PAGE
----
Local motion module 214 can determine the motion of objects within the video frames moving independently from the camera (i.e., the local motion). In one implementation, local motion module 214 subtracts the global motion from the dense motion for each pixel in the frame. The resulting motion value may be representative of the local motion. A stationary or background object in the frame should have a local motion value of zero, while a moving object should have some positive or negative value representative of the direction and speed of the motion. Local motion module 214 can store these values, for example, in feature-to-depth mapping data store 224.

Depth map generation module 215 can compute a depth map for a frame of a 2D input video based on the local motion values of the pixels in the frame, stored in feature-to-depth mapping data store 224. In one implementation, depth map generation module 215 applies a threshold to the local motion values to identify pixels that have a local motion value above the threshold. The threshold may be used to identify pixels representing an object in the scene that is actually moving. In one implementation, the threshold is relatively low so that any pixel having even a small local motion value will exceed the threshold. Any pixel that exceeds the threshold may be assigned a value of logic 1, and any pixel that does not exceed the threshold may be assigned a value of logic 0, or vice versa. Depth map generation module 215 can plot these resulting logic values based on pixel location to generate a rough depth map. In one implementation, this rough depth map may be referred to as a segmentation map. Depth map generation module 215 can store the resulting depth map in storage device 120.

Refinement module 216 can optionally refine the rough depth map generated by depth map generation module 215 in order to give more accurate results. In one implementation, refinement module 216 applies the Markov random field (MRF) algorithm to the rough depth map. If P is the set of all pixels in the frame, for each pixel p in the set P, refinement module 216 can assign a label {1: 1 (moving), 0 (static)}. Following the classical MRF formulation, refinement module 216 can find a label set L* minimizing the energy E(L):

E ( L ) = p P E motion ( l p ) + λ C p P E color ( l p ) + λ p P q N p E smooth ( l p , l q )
Refinement module 216 can set a high/low motion pixel as foreground with a low/high value Emotion. Pixels of similar colors having the same or different labels results in low/high value Ecolor. Pixels of similar locations having the same or different labels results in low/high value Esmooth. In one implementation, refinement module 216 uses graph cuts to efficiently minimize the energy function E(L). The result may be a refined depth map that more accurately reflects moving and stationary objects in the frame.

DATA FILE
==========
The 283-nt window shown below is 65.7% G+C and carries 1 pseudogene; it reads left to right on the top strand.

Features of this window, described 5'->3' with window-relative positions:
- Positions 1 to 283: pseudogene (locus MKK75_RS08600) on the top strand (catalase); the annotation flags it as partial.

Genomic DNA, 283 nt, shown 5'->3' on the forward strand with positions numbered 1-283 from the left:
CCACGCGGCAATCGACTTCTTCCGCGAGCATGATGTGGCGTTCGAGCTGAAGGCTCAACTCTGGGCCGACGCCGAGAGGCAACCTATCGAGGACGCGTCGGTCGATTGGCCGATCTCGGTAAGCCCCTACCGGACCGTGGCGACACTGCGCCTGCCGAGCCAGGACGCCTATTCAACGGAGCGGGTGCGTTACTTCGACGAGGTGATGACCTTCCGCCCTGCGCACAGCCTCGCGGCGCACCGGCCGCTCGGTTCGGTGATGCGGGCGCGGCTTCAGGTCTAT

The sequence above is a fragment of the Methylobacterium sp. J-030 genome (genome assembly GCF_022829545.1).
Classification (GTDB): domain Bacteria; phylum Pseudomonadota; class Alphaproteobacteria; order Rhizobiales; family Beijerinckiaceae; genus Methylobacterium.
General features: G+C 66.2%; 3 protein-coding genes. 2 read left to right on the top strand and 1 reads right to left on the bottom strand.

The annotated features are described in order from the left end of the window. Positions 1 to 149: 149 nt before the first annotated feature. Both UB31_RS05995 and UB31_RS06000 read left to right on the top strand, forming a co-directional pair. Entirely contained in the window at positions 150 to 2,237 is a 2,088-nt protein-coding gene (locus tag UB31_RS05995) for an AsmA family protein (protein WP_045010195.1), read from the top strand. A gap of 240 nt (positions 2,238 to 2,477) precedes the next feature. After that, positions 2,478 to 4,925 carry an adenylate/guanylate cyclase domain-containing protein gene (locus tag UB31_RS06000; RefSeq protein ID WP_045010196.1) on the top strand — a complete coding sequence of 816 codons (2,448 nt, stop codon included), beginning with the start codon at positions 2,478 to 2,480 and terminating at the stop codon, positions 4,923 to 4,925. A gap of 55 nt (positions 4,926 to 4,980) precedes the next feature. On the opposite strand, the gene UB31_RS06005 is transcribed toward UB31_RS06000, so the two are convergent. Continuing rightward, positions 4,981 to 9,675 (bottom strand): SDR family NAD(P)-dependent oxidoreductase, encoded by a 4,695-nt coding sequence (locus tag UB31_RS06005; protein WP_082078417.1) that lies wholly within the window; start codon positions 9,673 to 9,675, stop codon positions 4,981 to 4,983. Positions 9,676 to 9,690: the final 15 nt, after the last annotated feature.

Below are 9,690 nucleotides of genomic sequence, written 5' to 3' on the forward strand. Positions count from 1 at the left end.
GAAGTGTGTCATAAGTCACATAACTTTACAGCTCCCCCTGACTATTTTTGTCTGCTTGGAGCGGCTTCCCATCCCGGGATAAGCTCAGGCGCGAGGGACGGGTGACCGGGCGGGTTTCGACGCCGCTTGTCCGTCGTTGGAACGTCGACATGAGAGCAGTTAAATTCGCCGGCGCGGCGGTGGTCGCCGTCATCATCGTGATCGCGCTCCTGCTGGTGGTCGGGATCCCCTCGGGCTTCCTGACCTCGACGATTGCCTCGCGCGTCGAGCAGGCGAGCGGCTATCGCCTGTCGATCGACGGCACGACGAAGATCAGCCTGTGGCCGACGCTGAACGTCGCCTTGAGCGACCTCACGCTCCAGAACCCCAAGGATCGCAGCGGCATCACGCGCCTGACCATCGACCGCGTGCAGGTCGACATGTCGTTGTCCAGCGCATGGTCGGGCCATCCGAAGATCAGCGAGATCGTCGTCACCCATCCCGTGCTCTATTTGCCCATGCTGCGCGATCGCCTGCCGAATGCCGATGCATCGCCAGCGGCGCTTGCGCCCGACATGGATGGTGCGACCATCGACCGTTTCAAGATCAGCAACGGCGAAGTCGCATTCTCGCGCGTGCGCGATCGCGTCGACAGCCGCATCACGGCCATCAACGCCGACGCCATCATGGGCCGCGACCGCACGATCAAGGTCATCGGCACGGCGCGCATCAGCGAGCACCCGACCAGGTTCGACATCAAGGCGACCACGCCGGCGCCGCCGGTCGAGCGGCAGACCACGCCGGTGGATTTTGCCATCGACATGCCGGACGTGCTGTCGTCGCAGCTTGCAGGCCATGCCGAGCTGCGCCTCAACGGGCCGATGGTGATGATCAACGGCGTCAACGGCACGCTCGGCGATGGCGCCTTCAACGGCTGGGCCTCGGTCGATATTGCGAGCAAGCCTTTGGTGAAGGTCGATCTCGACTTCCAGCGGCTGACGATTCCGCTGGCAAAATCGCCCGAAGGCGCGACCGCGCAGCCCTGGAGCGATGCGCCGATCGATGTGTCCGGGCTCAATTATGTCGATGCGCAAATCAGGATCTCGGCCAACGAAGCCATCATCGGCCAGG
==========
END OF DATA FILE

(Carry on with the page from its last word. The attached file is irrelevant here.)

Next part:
Feature-to-depth mapping module 217 can generate a feature-to-depth mapping function based on one or more features of the frame and the depth values of the pixels in the frame as determined by depth map generation module 215 and/or refinement module 216. In one implementation, the feature used to generate the function may be the local motion value. In other implementations, some other feature may be used, such as color. Each pixel of the frame has a known local motion value and may have a depth value determined and stored as metadata by depth map generation module 215. The feature-to-depth mapping function may aggregate the depth values for pixels of the same or similar local motion values, based on the assumption that objects in the image having the same or similar local motion values will also have a same or similar depth value. In other implementations, other features may be used to generate the feature-to-depth mapping function, either in place of or in addition to motion, such as color, texture, location, shape, etc. In another implementation, feature-to-depth mapping module 217 may combine (e.g., average) the depth values for pixels of a certain local motion value across multiple or all images in image data store 222, in order to generate the feature-to-depth mapping function. The resulting function can ultimately receive a local motion value (or other feature value) for a certain pixel or other point on a 2D input image as an input, and output a depth value for that pixel.

In one implementation, feature-to-depth mapping module 217 may generate multiple feature-to-depth mapping functions for a single image in image data store 222. Different functions may be generated, for example, for different regions of the image. In one implementation, an image from image data store 222 may be logically divided into a number of regions (e.g., two, four). Feature-to-depth mapping module 217 may treat each region as its own individual image and determine a feature-to-depth mapping function specific to that region in the manner described above. In one implementation, feature-to-depth mapping module 217 may store the multiple functions corresponding to the image in data store 224. In another implementation, however, the multiple functions may be combined (e.g., using a linear combination based on the distance from a pixel to the center of each region) into a single function that is stored in data store 224, for example. The linear combination may eliminate potential “boundary effects” generated by switching feature-to-depth mapping functions across the different regions.